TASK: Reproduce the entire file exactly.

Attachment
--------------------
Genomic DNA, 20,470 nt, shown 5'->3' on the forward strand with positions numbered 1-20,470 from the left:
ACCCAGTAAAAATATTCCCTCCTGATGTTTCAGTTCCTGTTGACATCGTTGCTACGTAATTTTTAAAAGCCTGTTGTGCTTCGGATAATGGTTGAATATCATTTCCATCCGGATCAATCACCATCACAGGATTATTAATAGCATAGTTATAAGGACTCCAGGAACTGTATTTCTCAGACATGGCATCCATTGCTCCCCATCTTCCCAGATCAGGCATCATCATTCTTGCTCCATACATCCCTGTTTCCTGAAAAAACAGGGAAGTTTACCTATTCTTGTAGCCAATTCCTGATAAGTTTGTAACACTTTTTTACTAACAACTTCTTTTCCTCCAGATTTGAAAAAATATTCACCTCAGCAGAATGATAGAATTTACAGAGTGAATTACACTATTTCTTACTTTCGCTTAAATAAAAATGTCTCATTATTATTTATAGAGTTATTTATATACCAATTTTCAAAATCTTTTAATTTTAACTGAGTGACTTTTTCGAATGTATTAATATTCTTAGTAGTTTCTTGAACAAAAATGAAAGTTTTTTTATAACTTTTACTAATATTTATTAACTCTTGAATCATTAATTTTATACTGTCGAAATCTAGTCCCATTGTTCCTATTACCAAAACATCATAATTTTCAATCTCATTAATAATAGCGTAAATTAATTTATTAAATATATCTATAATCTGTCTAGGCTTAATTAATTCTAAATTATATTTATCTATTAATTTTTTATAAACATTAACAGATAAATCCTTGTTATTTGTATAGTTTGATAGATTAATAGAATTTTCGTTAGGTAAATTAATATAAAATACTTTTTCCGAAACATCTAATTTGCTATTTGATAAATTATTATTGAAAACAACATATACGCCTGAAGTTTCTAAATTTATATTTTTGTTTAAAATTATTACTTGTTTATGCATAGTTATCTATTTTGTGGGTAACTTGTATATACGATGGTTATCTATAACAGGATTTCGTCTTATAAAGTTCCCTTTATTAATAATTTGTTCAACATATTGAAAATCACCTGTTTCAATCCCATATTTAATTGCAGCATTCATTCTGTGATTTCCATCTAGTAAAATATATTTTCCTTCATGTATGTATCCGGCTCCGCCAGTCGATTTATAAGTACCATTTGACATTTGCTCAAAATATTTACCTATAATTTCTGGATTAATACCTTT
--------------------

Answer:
Genomic DNA, 20,470 nt, shown 5'->3' on the forward strand with positions numbered 1-20,470 from the left:
ACCCAGTAAAAATATTCCCTCCTGATGTTTCAGTTCCTGTTGACATCGTTGCTACGTAATTTTTAAAAGCCTGTTGTGCTTCGGATAATGGTTGAATATCATTTCCATCCGGATCAATCACCATCACAGGATTATTAATAGCATAGTTATAAGGACTCCAGGAACTGTATTTCTCAGACATGGCATCCATTGCTCCCCATCTTCCCAGATCAGGCATCATCATTCTTGCTCCATACATCCCTGTTTCCTGAAAAAACAGGGAAGTTTACCTATTCTTGTAGCCAATTCCTGATAAGTTTGTAACACTTTTTTACTAACAACTTCTTTTCCTCCAGATTTGAAAAAATATTCACCTCAGCAGAATGATAGAATTTACAGAGTGAATTACACTATTTCTTACTTTCGCTTAAATAAAAATGTCTCATTATTATTTATAGAGTTATTTATATACCAATTTTCAAAATCTTTTAATTTTAACTGAGTGACTTTTTCGAATGTATTAATATTCTTAGTAGTTTCTTGAACAAAAATGAAAGTTTTTTTATAACTTTTACTAATATTTATTAACTCTTGAATCATTAATTTTATACTGTCGAAATCTAGTCCCATTGTTCCTATTACCAAAACATCATAATTTTCAATCTCATTAATAATAGCGTAAATTAATTTATTAAATATATCTATAATCTGTCTAGGCTTAATTAATTCTAAATTATATTTATCTATTAATTTTTTATAAACATTAACAGATAAATCCTTGTTATTTGTATAGTTTGATAGATTAATAGAATTTTCGTTAGGTAAATTAATATAAAATACTTTTTCCGAAACATCTAATTTGCTATTTGATAAATTATTATTGAAAACAACATATACGCCTGAAGTTTCTAAATTTATATTTTTGTTTAAAATTATTACTTGTTTATGCATAGTTATCTATTTTGTGGGTAACTTGTATATACGATGGTTATCTATAACAGGATTTCGTCTTATAAAGTTCCCTTTATTAATAATTTGTTCAACATATTGAAAATCACCTGTTTCAATCCCATATTTAATTGCAGCATTCATTCTGTGATTTCCATCTAGTAAAATATATTTTCCTTCATGTATGTATCCGGCTCCGCCAGTCGATTTATAAGTACCATTTGACATTTGCTCAAAATATTTACCTATAATTTCTGGATTAATACCTTT